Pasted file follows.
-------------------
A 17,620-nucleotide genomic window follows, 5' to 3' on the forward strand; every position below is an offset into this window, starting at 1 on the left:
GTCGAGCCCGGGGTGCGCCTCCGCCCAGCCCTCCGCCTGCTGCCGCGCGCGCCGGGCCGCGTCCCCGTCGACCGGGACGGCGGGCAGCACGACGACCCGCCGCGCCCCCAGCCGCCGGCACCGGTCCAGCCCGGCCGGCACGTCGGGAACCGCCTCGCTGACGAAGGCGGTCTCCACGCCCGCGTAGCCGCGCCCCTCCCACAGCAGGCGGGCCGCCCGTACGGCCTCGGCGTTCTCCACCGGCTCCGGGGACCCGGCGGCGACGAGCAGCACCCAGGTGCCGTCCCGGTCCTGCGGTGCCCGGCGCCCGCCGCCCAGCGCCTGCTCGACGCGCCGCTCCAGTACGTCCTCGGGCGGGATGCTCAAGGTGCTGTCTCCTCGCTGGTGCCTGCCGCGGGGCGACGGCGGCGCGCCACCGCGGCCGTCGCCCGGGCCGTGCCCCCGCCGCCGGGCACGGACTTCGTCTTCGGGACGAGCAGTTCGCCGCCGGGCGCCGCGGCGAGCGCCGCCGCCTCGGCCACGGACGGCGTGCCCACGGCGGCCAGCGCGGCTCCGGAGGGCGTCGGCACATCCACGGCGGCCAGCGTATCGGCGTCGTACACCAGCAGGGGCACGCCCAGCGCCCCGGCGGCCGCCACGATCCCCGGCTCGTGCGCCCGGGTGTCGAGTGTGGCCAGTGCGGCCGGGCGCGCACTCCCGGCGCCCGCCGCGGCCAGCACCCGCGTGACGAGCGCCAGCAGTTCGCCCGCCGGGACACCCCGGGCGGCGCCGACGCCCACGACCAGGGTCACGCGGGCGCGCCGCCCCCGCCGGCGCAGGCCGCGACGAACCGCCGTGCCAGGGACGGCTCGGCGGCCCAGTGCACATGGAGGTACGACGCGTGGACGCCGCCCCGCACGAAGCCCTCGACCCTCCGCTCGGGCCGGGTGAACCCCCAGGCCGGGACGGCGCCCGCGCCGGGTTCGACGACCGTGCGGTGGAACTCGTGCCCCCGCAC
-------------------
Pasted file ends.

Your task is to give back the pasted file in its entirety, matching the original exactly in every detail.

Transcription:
A 17,620-nucleotide genomic window follows, 5' to 3' on the forward strand; every position below is an offset into this window, starting at 1 on the left:
GTCGAGCCCGGGGTGCGCCTCCGCCCAGCCCTCCGCCTGCTGCCGCGCGCGCCGGGCCGCGTCCCCGTCGACCGGGACGGCGGGCAGCACGACGACCCGCCGCGCCCCCAGCCGCCGGCACCGGTCCAGCCCGGCCGGCACGTCGGGAACCGCCTCGCTGACGAAGGCGGTCTCCACGCCCGCGTAGCCGCGCCCCTCCCACAGCAGGCGGGCCGCCCGTACGGCCTCGGCGTTCTCCACCGGCTCCGGGGACCCGGCGGCGACGAGCAGCACCCAGGTGCCGTCCCGGTCCTGCGGTGCCCGGCGCCCGCCGCCCAGCGCCTGCTCGACGCGCCGCTCCAGTACGTCCTCGGGCGGGATGCTCAAGGTGCTGTCTCCTCGCTGGTGCCTGCCGCGGGGCGACGGCGGCGCGCCACCGCGGCCGTCGCCCGGGCCGTGCCCCCGCCGCCGGGCACGGACTTCGTCTTCGGGACGAGCAGTTCGCCGCCGGGCGCCGCGGCGAGCGCCGCCGCCTCGGCCACGGACGGCGTGCCCACGGCGGCCAGCGCGGCTCCGGAGGGCGTCGGCACATCCACGGCGGCCAGCGTATCGGCGTCGTACACCAGCAGGGGCACGCCCAGCGCCCCGGCGGCCGCCACGATCCCCGGCTCGTGCGCCCGGGTGTCGAGTGTGGCCAGTGCGGCCGGGCGCGCACTCCCGGCGCCCGCCGCGGCCAGCACCCGCGTGACGAGCGCCAGCAGTTCGCCCGCCGGGACACCCCGGGCGGCGCCGACGCCCACGACCAGGGTCACGCGGGCGCGCCGCCCCCGCCGGCGCAGGCCGCGACGAACCGCCGTGCCAGGGACGGCTCGGCGGCCCAGTGCACATGGAGGTACGACGCGTGGACGCCGCCCCGCACGAAGCCCTCGACCCTCCGCTCGGGCCGGGTGAACCCCCAGGCCGGGACGGCGCCCGCGCCGGGTTCGACGACCGTGCGGTGGAACTCGTGCCCCCGCAC